Work has resumed on two controversial highways that cross close to the Egyptian pyramids outside of Cairo, as part of ambitious plans championed by President Abdel Fattah al-Sisi to build a new capital city.
Building was initially suspended in the 1990s after international outcry, but the new expanded plans will see the northern section of highway crossing the desert just 1.6 miles south of the Great Pyramids.
Each highway is expected to be about eight lanes wide, with critics saying they could cause irrevocable damage close to sole survivor of the seven wonders of the ancient world.
Said Zulficar is a former UNESCO senior official and successfully campaigned in the mid 1990s to suspend construction.
"Normally, in world heritage site or in the buffer zone, because a world heritage zone has a buffer zone around it, which allows some construction, provided there's been an environmental impact study made before. And if the environmental study is negative, and says that it might impair the site, it should be stopped."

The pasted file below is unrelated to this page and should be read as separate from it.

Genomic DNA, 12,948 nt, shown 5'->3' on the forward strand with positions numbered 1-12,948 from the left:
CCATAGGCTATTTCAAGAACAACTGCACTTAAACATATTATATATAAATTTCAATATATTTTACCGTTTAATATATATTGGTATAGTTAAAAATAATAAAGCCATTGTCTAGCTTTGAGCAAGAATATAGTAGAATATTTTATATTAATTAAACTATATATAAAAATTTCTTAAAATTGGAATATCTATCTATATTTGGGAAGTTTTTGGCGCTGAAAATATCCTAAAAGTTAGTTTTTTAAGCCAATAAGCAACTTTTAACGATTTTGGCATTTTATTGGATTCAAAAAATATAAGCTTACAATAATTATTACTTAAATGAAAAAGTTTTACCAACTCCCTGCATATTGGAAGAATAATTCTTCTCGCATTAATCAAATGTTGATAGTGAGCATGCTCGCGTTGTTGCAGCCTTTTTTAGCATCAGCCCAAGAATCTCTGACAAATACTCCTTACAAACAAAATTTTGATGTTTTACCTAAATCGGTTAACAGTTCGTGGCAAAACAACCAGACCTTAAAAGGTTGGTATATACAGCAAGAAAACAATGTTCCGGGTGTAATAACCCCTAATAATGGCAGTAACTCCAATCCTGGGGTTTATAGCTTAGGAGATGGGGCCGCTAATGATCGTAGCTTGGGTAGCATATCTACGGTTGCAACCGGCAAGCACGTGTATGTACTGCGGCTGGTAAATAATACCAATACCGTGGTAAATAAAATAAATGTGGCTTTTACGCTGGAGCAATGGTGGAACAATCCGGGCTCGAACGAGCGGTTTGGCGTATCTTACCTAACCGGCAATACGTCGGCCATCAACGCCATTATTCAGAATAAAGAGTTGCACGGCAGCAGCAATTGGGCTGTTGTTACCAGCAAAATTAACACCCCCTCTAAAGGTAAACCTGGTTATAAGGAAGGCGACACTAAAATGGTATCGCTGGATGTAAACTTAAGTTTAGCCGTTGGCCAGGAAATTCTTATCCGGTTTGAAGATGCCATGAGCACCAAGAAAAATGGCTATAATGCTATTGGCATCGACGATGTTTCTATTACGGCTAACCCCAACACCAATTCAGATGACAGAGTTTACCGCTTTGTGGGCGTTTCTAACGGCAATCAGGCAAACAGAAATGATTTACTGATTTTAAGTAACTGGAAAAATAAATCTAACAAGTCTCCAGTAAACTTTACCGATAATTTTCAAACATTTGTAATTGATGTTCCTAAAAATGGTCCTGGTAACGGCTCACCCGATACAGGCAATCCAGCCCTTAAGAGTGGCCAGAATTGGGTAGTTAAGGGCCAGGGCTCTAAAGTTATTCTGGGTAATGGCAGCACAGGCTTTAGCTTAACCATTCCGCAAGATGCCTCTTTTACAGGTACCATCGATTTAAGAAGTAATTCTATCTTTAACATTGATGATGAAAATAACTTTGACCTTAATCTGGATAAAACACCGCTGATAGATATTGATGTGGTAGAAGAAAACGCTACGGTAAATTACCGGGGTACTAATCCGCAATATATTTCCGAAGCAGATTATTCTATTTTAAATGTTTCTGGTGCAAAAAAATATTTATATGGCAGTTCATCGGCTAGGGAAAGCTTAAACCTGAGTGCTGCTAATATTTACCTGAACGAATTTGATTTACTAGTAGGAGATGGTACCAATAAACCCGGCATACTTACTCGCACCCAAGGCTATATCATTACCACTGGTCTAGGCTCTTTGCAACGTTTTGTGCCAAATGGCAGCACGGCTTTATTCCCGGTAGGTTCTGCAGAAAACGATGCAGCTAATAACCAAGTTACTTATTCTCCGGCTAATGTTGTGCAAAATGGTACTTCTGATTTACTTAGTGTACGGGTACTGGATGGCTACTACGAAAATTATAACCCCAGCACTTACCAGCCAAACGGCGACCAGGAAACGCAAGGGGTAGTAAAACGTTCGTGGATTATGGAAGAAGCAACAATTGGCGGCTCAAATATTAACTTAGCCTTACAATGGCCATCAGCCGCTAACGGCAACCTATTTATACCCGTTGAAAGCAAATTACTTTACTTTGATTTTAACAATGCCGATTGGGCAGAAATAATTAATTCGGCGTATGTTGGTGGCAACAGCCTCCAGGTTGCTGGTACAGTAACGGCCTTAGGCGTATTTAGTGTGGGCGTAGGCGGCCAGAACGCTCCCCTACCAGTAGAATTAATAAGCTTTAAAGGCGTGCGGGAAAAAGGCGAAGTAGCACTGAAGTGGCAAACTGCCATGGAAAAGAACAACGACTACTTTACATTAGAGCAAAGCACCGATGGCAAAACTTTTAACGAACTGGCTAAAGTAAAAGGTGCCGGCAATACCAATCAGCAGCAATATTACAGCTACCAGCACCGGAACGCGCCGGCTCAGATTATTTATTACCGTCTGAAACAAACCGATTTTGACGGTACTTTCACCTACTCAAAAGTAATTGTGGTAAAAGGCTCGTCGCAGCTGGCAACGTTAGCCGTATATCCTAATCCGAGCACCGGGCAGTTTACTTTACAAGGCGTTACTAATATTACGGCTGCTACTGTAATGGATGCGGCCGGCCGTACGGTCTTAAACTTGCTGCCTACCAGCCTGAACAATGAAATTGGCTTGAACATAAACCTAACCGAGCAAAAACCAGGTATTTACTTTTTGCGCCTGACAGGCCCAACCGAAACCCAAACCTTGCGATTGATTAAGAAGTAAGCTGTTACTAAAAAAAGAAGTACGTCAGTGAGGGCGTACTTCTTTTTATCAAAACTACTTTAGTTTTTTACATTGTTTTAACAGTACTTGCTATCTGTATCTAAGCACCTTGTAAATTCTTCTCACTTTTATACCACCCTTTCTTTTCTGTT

Authorities say they will build with care around the world heritage site and improve transport links that will help ease central Cairo's congestion.
Construction began well over a year ago in desert areas that were largely out of public sight.
The work then became more visible around March, according to egyptologists and images taken from Google Earth.